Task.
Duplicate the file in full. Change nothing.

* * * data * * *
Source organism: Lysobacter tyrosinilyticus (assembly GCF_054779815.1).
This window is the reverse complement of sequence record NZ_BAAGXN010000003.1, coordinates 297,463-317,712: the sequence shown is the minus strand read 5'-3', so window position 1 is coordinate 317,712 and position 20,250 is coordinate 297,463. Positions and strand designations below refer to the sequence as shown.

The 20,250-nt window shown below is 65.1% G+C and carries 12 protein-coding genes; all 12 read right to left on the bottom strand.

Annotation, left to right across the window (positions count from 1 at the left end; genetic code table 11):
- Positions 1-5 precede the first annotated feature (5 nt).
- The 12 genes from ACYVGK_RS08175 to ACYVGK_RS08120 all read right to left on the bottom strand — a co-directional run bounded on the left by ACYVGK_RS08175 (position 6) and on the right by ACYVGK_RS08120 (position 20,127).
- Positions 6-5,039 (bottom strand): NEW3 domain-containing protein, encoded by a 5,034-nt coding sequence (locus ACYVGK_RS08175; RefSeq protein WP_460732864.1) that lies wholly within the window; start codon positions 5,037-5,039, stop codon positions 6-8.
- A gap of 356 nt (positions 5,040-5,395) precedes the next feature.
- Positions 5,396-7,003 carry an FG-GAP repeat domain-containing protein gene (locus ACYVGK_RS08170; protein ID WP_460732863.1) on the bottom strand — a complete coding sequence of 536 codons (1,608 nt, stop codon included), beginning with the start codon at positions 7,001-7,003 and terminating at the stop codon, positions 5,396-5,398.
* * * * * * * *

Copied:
Source organism: Lysobacter tyrosinilyticus (assembly GCF_054779815.1).
This window is the reverse complement of sequence record NZ_BAAGXN010000003.1, coordinates 297,463-317,712: the sequence shown is the minus strand read 5'-3', so window position 1 is coordinate 317,712 and position 20,250 is coordinate 297,463. Positions and strand designations below refer to the sequence as shown.

The 20,250-nt window shown below is 65.1% G+C and carries 12 protein-coding genes; all 12 read right to left on the bottom strand.

Annotation, left to right across the window (positions count from 1 at the left end; genetic code table 11):
- Positions 1-5 precede the first annotated feature (5 nt).
- The 12 genes from ACYVGK_RS08175 to ACYVGK_RS08120 all read right to left on the bottom strand — a co-directional run bounded on the left by ACYVGK_RS08175 (position 6) and on the right by ACYVGK_RS08120 (position 20,127).
- Positions 6-5,039 (bottom strand): NEW3 domain-containing protein, encoded by a 5,034-nt coding sequence (locus ACYVGK_RS08175; RefSeq protein WP_460732864.1) that lies wholly within the window; start codon positions 5,037-5,039, stop codon positions 6-8.
- A gap of 356 nt (positions 5,040-5,395) precedes the next feature.
- Positions 5,396-7,003 carry an FG-GAP repeat domain-containing protein gene (locus ACYVGK_RS08170; protein ID WP_460732863.1) on the bottom strand — a complete coding sequence of 536 codons (1,608 nt, stop codon included), beginning with the start codon at positions 7,001-7,003 and terminating at the stop codon, positions 5,396-5,398.